The Consumer Financial Protection Bureau updated the Fair Debt Collection Practices Act. As noted on the CFPB’s website, under the Debt Collection Rule that went into effect on November 30, 2021, bill collectors may send you electronic communications.
Collection agents may now contact you through email, text messages and social media. They must, however, provide you with a printed or electronic debt validation notice and identify themselves as debt collectors.
A debt validation notice must contain specific Information
The CFPB requires validation notices to contain written information that allows you to determine a debt’s accuracy. Notices must include the debt collector’s name and address, the creditor and your account number.
Validation notices must also specify the amount owed and outline the payments that a creditor applied to your account including fees and interest. A debt validation notice must offer you a way to dispute the debt and include a form to do so. You may tear off the form and send it back to the debt collector.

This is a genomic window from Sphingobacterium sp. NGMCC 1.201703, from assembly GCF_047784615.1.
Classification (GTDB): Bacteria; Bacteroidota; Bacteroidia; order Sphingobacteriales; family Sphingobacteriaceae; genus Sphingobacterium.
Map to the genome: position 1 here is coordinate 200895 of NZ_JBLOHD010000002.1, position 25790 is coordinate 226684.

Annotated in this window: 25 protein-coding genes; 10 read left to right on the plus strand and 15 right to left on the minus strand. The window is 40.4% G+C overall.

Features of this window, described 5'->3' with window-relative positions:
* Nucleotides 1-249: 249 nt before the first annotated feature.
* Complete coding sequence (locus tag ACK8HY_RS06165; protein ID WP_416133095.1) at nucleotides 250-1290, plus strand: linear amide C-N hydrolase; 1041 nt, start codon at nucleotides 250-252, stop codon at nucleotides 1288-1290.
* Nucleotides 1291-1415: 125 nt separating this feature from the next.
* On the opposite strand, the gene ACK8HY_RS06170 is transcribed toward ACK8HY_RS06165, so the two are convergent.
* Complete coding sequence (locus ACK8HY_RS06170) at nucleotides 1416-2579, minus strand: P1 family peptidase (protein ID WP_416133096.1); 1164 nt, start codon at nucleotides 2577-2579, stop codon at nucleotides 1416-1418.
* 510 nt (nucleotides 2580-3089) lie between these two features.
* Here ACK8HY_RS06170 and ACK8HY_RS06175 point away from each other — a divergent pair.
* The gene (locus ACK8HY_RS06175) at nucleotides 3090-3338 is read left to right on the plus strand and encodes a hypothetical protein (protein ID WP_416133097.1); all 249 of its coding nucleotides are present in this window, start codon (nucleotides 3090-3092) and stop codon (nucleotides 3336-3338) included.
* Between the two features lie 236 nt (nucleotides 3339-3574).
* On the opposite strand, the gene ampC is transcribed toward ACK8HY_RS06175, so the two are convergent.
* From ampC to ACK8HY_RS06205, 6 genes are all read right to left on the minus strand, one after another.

Collection agents must identify themselves on social media and on the phone
As reported by USA Today, debt collectors may send you private or direct messages on social media. Messages, however, must include a bill collector’s identifying information and offer an option to unsubscribe.
The CFPB’s updates allow collection agents to make phone calls to debtors, but they may only call you up to seven times within seven days. They must also identify themselves. The CFPB’s changes do not, however, place limits on how many times debt collectors may communicate through email, text messages and social media.
As long as they identify themselves as debt collectors, send validation notices, and offer a way to unsubscribe, agents may contact you electronically as many times as they wish. The Fair Debt Collection Practices Act, however, prohibits collectors from sending threatening, false or abusive communications.